In Peskin and Schroeder on pg. 304, the authors call the fermionic path integral: \begin{equation} \int {\cal D} \bar{\psi} {\cal D} \psi \exp \left[ i \int \,d^4x \bar{\psi} ( i \gamma_\mu D^\mu - m ) \psi \right] \end{equation} a functional determinant, \begin{equation} \det \left( i \gamma_\mu D^\mu - m \right). \end{equation} I've never heard this way of thinking about it. Why would the generating functional be a functional determinant?


1 Answer 1


This is because the path integral ${\cal Z}$ is an infinite-dimensional version of a Grassmann-odd Gaussian integral

$$\int \!\mathrm{d}^n \bar{\theta} ~\mathrm{d}^n\theta ~e^{\sum_{i,j=1}^n\bar{\theta}_i ~M^i{}_j ~\theta^j}~\propto~\det(M), $$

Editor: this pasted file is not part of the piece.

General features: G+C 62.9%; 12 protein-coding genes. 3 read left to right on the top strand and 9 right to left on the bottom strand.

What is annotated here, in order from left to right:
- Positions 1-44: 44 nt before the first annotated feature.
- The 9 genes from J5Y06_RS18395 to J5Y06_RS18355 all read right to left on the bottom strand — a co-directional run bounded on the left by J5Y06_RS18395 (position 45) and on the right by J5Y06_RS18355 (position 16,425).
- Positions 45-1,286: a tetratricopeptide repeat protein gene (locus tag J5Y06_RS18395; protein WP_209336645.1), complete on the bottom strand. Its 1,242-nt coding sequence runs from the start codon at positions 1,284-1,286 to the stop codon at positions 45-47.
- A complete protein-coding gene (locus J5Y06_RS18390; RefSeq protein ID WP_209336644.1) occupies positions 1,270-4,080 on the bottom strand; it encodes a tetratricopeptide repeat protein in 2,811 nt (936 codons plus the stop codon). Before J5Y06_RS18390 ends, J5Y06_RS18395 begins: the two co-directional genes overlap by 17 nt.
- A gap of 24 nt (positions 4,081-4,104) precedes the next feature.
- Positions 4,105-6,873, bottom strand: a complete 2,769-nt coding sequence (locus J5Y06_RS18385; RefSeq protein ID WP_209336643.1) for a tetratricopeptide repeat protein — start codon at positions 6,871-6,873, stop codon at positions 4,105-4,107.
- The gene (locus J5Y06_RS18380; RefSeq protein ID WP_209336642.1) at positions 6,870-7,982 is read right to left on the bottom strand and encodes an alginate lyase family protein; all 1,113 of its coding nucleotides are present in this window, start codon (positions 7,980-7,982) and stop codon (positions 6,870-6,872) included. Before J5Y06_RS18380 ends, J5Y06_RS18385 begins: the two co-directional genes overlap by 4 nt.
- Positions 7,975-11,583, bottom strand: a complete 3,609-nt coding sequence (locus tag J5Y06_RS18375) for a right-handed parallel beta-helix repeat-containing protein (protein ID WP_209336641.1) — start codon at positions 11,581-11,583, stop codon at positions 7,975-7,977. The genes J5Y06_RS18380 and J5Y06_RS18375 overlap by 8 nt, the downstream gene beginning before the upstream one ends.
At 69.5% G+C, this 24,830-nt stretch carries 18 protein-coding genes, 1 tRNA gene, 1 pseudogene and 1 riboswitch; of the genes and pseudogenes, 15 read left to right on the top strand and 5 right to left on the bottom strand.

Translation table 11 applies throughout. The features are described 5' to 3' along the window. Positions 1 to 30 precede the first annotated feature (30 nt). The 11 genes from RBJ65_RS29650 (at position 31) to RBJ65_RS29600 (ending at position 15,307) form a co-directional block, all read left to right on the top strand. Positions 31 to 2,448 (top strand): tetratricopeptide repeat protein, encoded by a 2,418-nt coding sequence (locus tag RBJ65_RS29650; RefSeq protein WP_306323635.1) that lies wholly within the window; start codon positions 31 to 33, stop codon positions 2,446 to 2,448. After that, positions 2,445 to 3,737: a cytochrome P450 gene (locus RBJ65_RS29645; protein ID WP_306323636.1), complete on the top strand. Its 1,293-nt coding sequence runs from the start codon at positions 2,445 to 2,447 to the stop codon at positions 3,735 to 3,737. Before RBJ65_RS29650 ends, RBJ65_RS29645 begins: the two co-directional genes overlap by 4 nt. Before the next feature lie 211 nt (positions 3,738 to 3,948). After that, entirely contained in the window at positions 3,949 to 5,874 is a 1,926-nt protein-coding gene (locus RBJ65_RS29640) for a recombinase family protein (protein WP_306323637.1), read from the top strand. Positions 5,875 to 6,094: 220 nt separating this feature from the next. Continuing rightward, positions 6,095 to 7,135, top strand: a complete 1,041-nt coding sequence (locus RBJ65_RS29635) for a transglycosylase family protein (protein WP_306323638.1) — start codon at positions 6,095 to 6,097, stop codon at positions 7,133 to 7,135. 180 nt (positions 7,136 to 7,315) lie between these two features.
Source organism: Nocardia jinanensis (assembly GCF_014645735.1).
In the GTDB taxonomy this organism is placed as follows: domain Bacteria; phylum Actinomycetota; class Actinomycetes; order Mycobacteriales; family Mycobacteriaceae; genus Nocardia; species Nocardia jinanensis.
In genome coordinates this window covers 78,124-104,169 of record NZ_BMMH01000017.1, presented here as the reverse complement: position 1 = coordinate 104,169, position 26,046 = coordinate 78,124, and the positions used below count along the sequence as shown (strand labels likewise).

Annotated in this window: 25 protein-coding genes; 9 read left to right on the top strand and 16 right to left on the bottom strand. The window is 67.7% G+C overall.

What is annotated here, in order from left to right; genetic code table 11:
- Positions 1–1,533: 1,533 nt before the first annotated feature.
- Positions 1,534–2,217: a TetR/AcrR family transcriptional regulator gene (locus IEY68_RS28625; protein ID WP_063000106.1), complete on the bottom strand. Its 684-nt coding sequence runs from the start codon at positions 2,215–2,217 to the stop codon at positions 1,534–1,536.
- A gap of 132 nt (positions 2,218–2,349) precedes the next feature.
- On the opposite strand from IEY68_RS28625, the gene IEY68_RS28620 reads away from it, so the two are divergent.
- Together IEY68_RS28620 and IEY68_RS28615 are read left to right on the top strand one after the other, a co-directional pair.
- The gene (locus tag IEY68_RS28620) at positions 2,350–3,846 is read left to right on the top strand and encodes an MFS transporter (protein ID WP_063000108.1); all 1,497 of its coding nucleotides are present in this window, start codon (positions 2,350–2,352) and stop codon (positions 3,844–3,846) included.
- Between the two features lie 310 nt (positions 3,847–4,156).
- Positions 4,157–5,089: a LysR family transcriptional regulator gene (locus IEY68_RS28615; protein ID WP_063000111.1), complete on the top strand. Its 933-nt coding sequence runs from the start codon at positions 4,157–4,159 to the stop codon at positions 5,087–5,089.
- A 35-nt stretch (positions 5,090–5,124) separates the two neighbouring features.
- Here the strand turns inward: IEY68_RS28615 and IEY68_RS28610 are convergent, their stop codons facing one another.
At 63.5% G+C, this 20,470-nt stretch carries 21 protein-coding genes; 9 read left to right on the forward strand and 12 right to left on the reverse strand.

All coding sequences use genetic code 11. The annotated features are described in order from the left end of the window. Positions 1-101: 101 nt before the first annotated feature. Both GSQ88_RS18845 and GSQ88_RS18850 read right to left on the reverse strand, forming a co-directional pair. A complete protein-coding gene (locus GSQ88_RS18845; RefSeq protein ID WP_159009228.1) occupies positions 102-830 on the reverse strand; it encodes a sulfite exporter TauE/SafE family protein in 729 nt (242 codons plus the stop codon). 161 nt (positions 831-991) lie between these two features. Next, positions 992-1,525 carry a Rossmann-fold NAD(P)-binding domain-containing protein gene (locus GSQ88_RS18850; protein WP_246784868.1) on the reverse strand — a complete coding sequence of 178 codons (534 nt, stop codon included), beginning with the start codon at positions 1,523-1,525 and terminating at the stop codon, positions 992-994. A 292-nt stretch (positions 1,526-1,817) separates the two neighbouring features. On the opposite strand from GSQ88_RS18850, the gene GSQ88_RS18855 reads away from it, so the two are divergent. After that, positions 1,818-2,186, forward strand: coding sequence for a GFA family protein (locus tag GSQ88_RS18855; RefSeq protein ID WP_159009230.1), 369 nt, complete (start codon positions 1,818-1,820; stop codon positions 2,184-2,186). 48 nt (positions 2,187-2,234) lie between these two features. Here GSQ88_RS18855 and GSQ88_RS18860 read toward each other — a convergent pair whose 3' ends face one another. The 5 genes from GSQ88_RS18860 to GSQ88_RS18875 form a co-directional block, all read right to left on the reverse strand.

where the indices $i,j$ can be interpreted as DeWitt's condensed notation.

  • $\begingroup$ Just to add to @Qmechanic's perfect answer. You can also see the discussion in the appendix of Ramond's QFT book. It is also interesting that the integral for real Grassmann variables gives the Pfaffian. $\endgroup$
    – suresh
    Commented Mar 4, 2014 at 2:56

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